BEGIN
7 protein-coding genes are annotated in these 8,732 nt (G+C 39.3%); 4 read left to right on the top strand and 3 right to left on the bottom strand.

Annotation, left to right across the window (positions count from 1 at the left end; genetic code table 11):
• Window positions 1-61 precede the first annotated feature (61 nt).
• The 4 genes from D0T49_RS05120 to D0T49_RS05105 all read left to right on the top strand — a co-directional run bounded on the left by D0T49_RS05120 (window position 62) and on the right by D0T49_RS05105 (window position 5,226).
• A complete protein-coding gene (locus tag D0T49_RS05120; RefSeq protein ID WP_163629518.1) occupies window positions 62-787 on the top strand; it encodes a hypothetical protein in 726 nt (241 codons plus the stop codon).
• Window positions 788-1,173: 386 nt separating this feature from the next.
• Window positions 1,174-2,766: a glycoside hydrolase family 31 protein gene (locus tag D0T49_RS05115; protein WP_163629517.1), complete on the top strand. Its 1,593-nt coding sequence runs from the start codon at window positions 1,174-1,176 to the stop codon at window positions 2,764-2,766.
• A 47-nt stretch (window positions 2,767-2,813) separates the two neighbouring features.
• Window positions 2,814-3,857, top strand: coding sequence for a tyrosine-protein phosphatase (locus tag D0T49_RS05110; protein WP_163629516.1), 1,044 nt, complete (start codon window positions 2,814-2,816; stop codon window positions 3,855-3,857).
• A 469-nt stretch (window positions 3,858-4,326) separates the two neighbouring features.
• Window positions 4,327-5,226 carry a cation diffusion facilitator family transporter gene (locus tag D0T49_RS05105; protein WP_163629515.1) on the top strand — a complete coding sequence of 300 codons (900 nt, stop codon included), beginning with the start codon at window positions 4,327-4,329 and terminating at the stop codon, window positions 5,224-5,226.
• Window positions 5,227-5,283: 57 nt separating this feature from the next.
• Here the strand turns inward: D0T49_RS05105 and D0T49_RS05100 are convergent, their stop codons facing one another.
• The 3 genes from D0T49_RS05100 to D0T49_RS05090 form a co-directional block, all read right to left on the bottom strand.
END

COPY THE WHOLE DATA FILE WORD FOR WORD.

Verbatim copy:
7 protein-coding genes are annotated in these 8,732 nt (G+C 39.3%); 4 read left to right on the top strand and 3 right to left on the bottom strand.

Annotation, left to right across the window (positions count from 1 at the left end; genetic code table 11):
• Window positions 1-61 precede the first annotated feature (61 nt).
• The 4 genes from D0T49_RS05120 to D0T49_RS05105 all read left to right on the top strand — a co-directional run bounded on the left by D0T49_RS05120 (window position 62) and on the right by D0T49_RS05105 (window position 5,226).
• A complete protein-coding gene (locus tag D0T49_RS05120; RefSeq protein ID WP_163629518.1) occupies window positions 62-787 on the top strand; it encodes a hypothetical protein in 726 nt (241 codons plus the stop codon).
• Window positions 788-1,173: 386 nt separating this feature from the next.
• Window positions 1,174-2,766: a glycoside hydrolase family 31 protein gene (locus tag D0T49_RS05115; protein WP_163629517.1), complete on the top strand. Its 1,593-nt coding sequence runs from the start codon at window positions 1,174-1,176 to the stop codon at window positions 2,764-2,766.
• A 47-nt stretch (window positions 2,767-2,813) separates the two neighbouring features.
• Window positions 2,814-3,857, top strand: coding sequence for a tyrosine-protein phosphatase (locus tag D0T49_RS05110; protein WP_163629516.1), 1,044 nt, complete (start codon window positions 2,814-2,816; stop codon window positions 3,855-3,857).
• A 469-nt stretch (window positions 3,858-4,326) separates the two neighbouring features.
• Window positions 4,327-5,226 carry a cation diffusion facilitator family transporter gene (locus tag D0T49_RS05105; protein WP_163629515.1) on the top strand — a complete coding sequence of 300 codons (900 nt, stop codon included), beginning with the start codon at window positions 4,327-4,329 and terminating at the stop codon, window positions 5,224-5,226.
• Window positions 5,227-5,283: 57 nt separating this feature from the next.
• Here the strand turns inward: D0T49_RS05105 and D0T49_RS05100 are convergent, their stop codons facing one another.
• The 3 genes from D0T49_RS05100 to D0T49_RS05090 form a co-directional block, all read right to left on the bottom strand.